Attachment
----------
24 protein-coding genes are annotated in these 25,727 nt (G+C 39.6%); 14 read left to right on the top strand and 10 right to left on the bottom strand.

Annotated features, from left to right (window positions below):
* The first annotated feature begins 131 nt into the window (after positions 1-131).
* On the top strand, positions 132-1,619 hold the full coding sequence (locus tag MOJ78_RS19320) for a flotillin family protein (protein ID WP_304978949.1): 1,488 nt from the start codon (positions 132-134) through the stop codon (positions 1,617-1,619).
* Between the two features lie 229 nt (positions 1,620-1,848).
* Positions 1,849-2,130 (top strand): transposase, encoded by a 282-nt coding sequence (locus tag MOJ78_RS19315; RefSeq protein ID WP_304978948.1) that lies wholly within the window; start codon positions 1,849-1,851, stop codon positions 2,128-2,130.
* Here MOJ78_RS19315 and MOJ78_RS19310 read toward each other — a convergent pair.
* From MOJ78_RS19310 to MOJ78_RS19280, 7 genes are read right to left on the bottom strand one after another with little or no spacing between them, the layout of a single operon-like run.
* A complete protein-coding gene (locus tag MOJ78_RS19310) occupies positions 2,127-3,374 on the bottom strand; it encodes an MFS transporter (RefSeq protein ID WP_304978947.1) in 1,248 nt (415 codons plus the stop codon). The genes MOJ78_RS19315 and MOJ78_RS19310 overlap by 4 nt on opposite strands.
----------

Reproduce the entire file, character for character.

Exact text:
24 protein-coding genes are annotated in these 25,727 nt (G+C 39.6%); 14 read left to right on the top strand and 10 right to left on the bottom strand.

Annotated features, from left to right (window positions below):
* The first annotated feature begins 131 nt into the window (after positions 1-131).
* On the top strand, positions 132-1,619 hold the full coding sequence (locus tag MOJ78_RS19320) for a flotillin family protein (protein ID WP_304978949.1): 1,488 nt from the start codon (positions 132-134) through the stop codon (positions 1,617-1,619).
* Between the two features lie 229 nt (positions 1,620-1,848).
* Positions 1,849-2,130 (top strand): transposase, encoded by a 282-nt coding sequence (locus tag MOJ78_RS19315; RefSeq protein ID WP_304978948.1) that lies wholly within the window; start codon positions 1,849-1,851, stop codon positions 2,128-2,130.
* Here MOJ78_RS19315 and MOJ78_RS19310 read toward each other — a convergent pair.
* From MOJ78_RS19310 to MOJ78_RS19280, 7 genes are read right to left on the bottom strand one after another with little or no spacing between them, the layout of a single operon-like run.
* A complete protein-coding gene (locus tag MOJ78_RS19310) occupies positions 2,127-3,374 on the bottom strand; it encodes an MFS transporter (RefSeq protein ID WP_304978947.1) in 1,248 nt (415 codons plus the stop codon). The genes MOJ78_RS19315 and MOJ78_RS19310 overlap by 4 nt on opposite strands.